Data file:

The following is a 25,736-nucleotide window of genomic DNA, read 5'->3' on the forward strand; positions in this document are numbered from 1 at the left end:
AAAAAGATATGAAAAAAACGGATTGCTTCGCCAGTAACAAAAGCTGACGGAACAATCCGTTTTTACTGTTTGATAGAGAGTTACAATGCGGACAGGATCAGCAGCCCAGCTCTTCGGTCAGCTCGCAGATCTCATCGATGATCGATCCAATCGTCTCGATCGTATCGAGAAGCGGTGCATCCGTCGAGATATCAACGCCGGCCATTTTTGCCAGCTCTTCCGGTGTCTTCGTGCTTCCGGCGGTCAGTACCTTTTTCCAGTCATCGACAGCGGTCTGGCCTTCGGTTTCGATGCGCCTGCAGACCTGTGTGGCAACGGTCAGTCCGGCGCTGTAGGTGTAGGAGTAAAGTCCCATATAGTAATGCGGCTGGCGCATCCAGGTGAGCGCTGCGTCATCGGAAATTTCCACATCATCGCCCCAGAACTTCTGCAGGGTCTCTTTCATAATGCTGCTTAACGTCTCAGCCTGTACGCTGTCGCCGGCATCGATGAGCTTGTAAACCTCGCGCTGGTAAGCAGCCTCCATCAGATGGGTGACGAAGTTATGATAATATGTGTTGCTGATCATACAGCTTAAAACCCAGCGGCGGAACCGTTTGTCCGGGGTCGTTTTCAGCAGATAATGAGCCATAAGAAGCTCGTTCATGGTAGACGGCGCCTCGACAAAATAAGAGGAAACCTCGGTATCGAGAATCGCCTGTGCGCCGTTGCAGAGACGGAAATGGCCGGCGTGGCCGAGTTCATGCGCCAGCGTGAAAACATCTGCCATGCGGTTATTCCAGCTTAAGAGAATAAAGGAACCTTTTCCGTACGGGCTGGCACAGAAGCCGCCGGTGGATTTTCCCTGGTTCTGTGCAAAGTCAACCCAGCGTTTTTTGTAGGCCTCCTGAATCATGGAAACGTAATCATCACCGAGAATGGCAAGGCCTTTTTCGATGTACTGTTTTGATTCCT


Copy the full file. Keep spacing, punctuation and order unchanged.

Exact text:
The following is a 25,736-nucleotide window of genomic DNA, read 5'->3' on the forward strand; positions in this document are numbered from 1 at the left end:
AAAAAGATATGAAAAAAACGGATTGCTTCGCCAGTAACAAAAGCTGACGGAACAATCCGTTTTTACTGTTTGATAGAGAGTTACAATGCGGACAGGATCAGCAGCCCAGCTCTTCGGTCAGCTCGCAGATCTCATCGATGATCGATCCAATCGTCTCGATCGTATCGAGAAGCGGTGCATCCGTCGAGATATCAACGCCGGCCATTTTTGCCAGCTCTTCCGGTGTCTTCGTGCTTCCGGCGGTCAGTACCTTTTTCCAGTCATCGACAGCGGTCTGGCCTTCGGTTTCGATGCGCCTGCAGACCTGTGTGGCAACGGTCAGTCCGGCGCTGTAGGTGTAGGAGTAAAGTCCCATATAGTAATGCGGCTGGCGCATCCAGGTGAGCGCTGCGTCATCGGAAATTTCCACATCATCGCCCCAGAACTTCTGCAGGGTCTCTTTCATAATGCTGCTTAACGTCTCAGCCTGTACGCTGTCGCCGGCATCGATGAGCTTGTAAACCTCGCGCTGGTAAGCAGCCTCCATCAGATGGGTGACGAAGTTATGATAATATGTGTTGCTGATCATACAGCTTAAAACCCAGCGGCGGAACCGTTTGTCCGGGGTCGTTTTCAGCAGATAATGAGCCATAAGAAGCTCGTTCATGGTAGACGGCGCCTCGACAAAATAAGAGGAAACCTCGGTATCGAGAATCGCCTGTGCGCCGTTGCAGAGACGGAAATGGCCGGCGTGGCCGAGTTCATGCGCCAGCGTGAAAACATCTGCCATGCGGTTATTCCAGCTTAAGAGAATAAAGGAACCTTTTCCGTACGGGCTGGCACAGAAGCCGCCGGTGGATTTTCCCTGGTTCTGTGCAAAGTCAACCCAGCGTTTTTTGTAGGCCTCCTGAATCATGGAAACGTAATCATCACCGAGAATGGCAAGGCCTTTTTCGATGTACTGTTTTGATTCCT